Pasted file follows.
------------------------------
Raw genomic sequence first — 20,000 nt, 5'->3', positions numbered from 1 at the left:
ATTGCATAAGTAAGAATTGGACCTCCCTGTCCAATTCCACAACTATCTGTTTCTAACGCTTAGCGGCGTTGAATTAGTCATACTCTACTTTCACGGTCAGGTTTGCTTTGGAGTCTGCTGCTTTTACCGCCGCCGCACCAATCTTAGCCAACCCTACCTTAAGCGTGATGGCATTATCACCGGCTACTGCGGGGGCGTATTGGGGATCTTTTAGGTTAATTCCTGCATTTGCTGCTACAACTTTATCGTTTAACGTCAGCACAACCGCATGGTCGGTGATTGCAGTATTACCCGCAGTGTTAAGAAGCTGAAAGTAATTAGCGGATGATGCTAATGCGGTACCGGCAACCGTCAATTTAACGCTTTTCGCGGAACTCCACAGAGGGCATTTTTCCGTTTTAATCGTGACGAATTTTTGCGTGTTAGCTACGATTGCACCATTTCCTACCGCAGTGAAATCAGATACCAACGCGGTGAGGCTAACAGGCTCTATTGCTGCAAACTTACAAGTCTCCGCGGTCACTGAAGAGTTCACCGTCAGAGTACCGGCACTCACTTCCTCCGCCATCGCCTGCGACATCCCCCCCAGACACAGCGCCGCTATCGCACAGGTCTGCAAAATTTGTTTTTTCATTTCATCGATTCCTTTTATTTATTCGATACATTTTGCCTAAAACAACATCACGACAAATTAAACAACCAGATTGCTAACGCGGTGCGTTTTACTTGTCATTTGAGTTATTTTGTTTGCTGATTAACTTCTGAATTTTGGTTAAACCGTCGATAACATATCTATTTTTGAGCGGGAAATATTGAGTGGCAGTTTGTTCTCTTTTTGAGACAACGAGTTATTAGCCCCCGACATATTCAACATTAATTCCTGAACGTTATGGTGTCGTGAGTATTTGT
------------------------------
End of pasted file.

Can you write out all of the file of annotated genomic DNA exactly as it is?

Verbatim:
Raw genomic sequence first — 20,000 nt, 5'->3', positions numbered from 1 at the left:
ATTGCATAAGTAAGAATTGGACCTCCCTGTCCAATTCCACAACTATCTGTTTCTAACGCTTAGCGGCGTTGAATTAGTCATACTCTACTTTCACGGTCAGGTTTGCTTTGGAGTCTGCTGCTTTTACCGCCGCCGCACCAATCTTAGCCAACCCTACCTTAAGCGTGATGGCATTATCACCGGCTACTGCGGGGGCGTATTGGGGATCTTTTAGGTTAATTCCTGCATTTGCTGCTACAACTTTATCGTTTAACGTCAGCACAACCGCATGGTCGGTGATTGCAGTATTACCCGCAGTGTTAAGAAGCTGAAAGTAATTAGCGGATGATGCTAATGCGGTACCGGCAACCGTCAATTTAACGCTTTTCGCGGAACTCCACAGAGGGCATTTTTCCGTTTTAATCGTGACGAATTTTTGCGTGTTAGCTACGATTGCACCATTTCCTACCGCAGTGAAATCAGATACCAACGCGGTGAGGCTAACAGGCTCTATTGCTGCAAACTTACAAGTCTCCGCGGTCACTGAAGAGTTCACCGTCAGAGTACCGGCACTCACTTCCTCCGCCATCGCCTGCGACATCCCCCCCAGACACAGCGCCGCTATCGCACAGGTCTGCAAAATTTGTTTTTTCATTTCATCGATTCCTTTTATTTATTCGATACATTTTGCCTAAAACAACATCACGACAAATTAAACAACCAGATTGCTAACGCGGTGCGTTTTACTTGTCATTTGAGTTATTTTGTTTGCTGATTAACTTCTGAATTTTGGTTAAACCGTCGATAACATATCTATTTTTGAGCGGGAAATATTGAGTGGCAGTTTGTTCTCTTTTTGAGACAACGAGTTATTAGCCCCCGACATATTCAACATTAATTCCTGAACGTTATGGTGTCGTGAGTATTTGT